Scale in Research on Grand Challenges

Katharina Dittrich (Warwick Business School, UK)

Organizing for Societal Grand Challenges

ISBN: 978-1-83909-829-1, eISBN: 978-1-83909-826-0

ISSN: 0733-558X

Publication date: 29 March 2022


Scalar terms, such as “local” and “global,” “big” and “small” are fundamental in how academics and practitioners make sense of and respond to grand challenges. Yet, scale is so taken-for-granted that we rarely question or critically reflect on the concept and how it is used. The aim of this paper is to identify scale as an important concept in research on grand challenges and to point out why taking scale for granted can be problematic. In particular, I suggest that to date most research on grand challenges sees scale as a fundamental ontological feature of the world. Yet, scalar categories and hierarchies are not as self-evident and given as they may seem. Moreover, taking scale as an ontological fixed category limits our ability to make sense of, theorize and respond to grand challenges. As an alternative, I suggest seeing scale as an epistemological frame that participants employ in their everyday practices to make sense of, navigate and develop solutions to grand challenges. The chapter concludes with a research agenda for studying scale as socially constructed in practice.



Dittrich, K. (2022), "Scale in Research on Grand Challenges", Gümüsay, A.A., Marti, E., Trittin-Ulbrich, H. and Wickert, C. (Ed.) Organizing for Societal Grand Challenges (Research in the Sociology of Organizations, Vol. 79), Emerald Publishing Limited, Leeds, pp. 187-203.



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Copyright © 2022 Katharina Dittrich


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Scale is a fundamental category of how academics and practitioners make sense of, navigate and respond to grand challenges (George, Howard-Grenville, Joshi, & Tihanyi, 2016). It is already implied in the very word “grand” challenges, describing issues such as climate change, inequality and poverty (see also Pradilla, Bento da Silva, & Reinecke, 2022, this volume) as issue of large-scale or global importance. In recent years, the use of scalar terms, such as “global” and “local,” “large” and “small,” have proliferated in organizations, in public discourse, in politics and in academia. In addition, the idea of scale is at the origin of one of the most heated discussions in organization and management scholarship, that is, the debate between micro and macro levels of analysis. Thus, it is about time to reflect on the use of the concept and what barriers and opportunities it might present to academic scholarship.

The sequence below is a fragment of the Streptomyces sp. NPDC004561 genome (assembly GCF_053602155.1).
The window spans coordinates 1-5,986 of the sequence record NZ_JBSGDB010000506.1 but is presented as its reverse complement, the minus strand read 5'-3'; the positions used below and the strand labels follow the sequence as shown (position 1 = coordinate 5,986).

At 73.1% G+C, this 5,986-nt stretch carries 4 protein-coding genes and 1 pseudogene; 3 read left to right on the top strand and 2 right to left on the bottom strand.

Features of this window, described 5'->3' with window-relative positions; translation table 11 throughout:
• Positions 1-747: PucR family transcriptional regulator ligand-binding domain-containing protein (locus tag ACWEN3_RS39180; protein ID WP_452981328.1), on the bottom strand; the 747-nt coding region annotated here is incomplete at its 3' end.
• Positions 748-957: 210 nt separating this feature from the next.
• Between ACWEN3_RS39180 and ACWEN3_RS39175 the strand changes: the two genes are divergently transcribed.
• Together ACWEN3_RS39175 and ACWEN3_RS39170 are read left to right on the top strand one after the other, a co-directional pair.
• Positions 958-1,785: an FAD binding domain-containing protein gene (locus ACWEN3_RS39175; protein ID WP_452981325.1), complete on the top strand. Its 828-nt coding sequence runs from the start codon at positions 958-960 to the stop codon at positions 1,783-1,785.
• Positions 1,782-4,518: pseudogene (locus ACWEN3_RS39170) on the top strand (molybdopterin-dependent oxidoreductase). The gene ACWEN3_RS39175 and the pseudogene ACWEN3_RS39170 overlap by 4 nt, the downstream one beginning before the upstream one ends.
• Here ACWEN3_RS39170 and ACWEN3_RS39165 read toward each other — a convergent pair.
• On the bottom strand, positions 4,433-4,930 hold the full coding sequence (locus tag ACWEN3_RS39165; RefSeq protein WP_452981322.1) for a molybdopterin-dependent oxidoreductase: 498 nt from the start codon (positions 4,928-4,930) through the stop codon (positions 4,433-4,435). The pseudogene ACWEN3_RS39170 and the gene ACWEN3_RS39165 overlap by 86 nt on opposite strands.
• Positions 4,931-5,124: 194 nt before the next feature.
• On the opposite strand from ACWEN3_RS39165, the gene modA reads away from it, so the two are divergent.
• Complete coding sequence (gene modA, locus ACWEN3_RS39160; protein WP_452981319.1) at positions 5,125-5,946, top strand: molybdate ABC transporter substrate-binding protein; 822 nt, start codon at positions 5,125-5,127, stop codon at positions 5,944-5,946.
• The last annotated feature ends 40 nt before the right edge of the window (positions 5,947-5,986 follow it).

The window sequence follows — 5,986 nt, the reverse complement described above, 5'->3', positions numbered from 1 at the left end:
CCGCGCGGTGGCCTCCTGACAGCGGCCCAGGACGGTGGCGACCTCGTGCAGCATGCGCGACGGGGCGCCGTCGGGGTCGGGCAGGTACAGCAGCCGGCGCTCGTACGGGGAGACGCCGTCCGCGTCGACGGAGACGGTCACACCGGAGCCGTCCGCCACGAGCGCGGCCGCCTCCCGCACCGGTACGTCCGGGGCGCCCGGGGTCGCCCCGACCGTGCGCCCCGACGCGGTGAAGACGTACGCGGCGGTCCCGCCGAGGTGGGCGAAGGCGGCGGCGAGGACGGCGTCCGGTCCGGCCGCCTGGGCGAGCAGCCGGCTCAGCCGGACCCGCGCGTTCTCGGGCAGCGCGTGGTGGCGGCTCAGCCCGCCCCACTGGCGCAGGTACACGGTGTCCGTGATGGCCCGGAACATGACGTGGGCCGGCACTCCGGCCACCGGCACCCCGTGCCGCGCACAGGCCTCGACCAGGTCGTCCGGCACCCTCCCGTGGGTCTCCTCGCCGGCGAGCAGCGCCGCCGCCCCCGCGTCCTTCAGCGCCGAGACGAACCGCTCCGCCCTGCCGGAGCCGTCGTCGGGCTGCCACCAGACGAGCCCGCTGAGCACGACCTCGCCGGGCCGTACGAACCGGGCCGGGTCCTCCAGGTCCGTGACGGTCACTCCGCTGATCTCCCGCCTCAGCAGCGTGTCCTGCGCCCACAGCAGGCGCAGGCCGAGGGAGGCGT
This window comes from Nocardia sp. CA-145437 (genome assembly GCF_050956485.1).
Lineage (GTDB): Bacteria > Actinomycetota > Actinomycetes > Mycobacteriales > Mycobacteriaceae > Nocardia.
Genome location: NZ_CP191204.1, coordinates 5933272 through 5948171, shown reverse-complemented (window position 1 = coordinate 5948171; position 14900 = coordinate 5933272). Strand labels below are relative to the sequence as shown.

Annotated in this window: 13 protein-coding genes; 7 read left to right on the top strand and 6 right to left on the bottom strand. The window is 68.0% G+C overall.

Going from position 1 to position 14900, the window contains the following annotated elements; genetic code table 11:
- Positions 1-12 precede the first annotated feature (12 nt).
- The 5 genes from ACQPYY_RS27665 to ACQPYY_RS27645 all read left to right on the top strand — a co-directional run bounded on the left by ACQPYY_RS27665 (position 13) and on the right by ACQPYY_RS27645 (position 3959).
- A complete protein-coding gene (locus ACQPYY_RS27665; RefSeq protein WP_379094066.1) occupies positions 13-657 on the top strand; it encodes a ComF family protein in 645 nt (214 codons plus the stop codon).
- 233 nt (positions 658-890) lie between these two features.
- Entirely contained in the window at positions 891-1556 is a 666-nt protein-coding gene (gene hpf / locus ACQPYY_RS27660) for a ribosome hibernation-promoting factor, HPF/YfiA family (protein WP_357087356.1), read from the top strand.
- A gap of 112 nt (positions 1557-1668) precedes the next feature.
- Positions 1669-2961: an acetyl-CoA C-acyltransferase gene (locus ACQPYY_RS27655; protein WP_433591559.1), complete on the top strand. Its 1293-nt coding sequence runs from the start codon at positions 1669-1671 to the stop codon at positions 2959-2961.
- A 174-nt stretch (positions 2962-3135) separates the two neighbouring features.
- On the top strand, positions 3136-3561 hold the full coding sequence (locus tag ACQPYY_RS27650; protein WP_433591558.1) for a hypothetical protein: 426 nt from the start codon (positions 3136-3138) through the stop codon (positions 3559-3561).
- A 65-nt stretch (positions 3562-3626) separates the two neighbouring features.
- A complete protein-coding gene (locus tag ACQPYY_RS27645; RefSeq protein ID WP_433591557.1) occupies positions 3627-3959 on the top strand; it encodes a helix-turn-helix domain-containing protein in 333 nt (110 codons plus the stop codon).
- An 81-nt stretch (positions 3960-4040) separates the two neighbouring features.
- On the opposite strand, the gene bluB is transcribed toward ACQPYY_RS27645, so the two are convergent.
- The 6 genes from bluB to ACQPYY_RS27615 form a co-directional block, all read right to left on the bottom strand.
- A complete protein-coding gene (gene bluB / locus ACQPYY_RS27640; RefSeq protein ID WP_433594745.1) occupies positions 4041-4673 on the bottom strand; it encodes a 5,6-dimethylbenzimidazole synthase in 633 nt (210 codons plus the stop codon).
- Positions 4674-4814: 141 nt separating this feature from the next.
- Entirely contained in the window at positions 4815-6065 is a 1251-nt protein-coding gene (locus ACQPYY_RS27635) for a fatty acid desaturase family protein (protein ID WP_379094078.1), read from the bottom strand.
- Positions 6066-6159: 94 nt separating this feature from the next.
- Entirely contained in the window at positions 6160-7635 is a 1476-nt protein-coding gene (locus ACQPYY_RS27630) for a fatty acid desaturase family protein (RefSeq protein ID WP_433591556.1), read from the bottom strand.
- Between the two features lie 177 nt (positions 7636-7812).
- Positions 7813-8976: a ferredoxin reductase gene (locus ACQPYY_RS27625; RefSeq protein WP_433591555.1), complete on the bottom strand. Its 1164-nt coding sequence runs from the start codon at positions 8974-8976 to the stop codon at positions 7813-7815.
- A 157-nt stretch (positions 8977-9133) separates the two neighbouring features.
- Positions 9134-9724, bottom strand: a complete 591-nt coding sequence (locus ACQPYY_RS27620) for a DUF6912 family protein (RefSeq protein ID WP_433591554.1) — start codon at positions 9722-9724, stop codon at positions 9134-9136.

In the most abstract sense, scale is simply a measure of the relative size, extent or degree of something and can thus be used to refer to time scales, geographic space, volumes of goods, number of people, levels of analysis and so forth (Marston, Jones, & Woodward, 2005). Here, I define scale how it is commonly used in research on grand challenges, that is, as a relative measure of geographic and jurisdictional space (e.g., local, regional, national and global) (Ferraro, Etzion, & Gehman, 2015) or number of people and organizations impacted (George et al., 2016).

Scale is such a taken-for-granted category in how we think about organizational and management issues that we rarely question or critically reflect on the concept itself. Thus, the first aim of this paper is to identify scale as an important category in how we make sense of, theorize and respond to grand challenges. For example, scale is embedded in the very definition of grand challenges as “global,” “large-scale” and “system-wide” problems (Ferraro et al., 2015; George et al., 2016; Jarzabkowski, Bednarek, Chalkias, & Cacciatori, 2019) and is implicated in discussions about whether grand challenges need to be addressed at the global level through a central authority and transnational agreements (Schüssler, Rüling, & Wittneben, 2014; Wright & Nyberg, 2016) or at the local level through situated experimentation and adaptation (Ferraro et al., 2015). Scale is so deeply embedded in how we think about grand challenges that the local, national and global appear to exist as given and pre-determined ontological realities. This is also consequential for how we design and conduct research on grand challenges, for example, the need for collecting data at multiple levels of analysis (Jarzabkowski et al., 2019).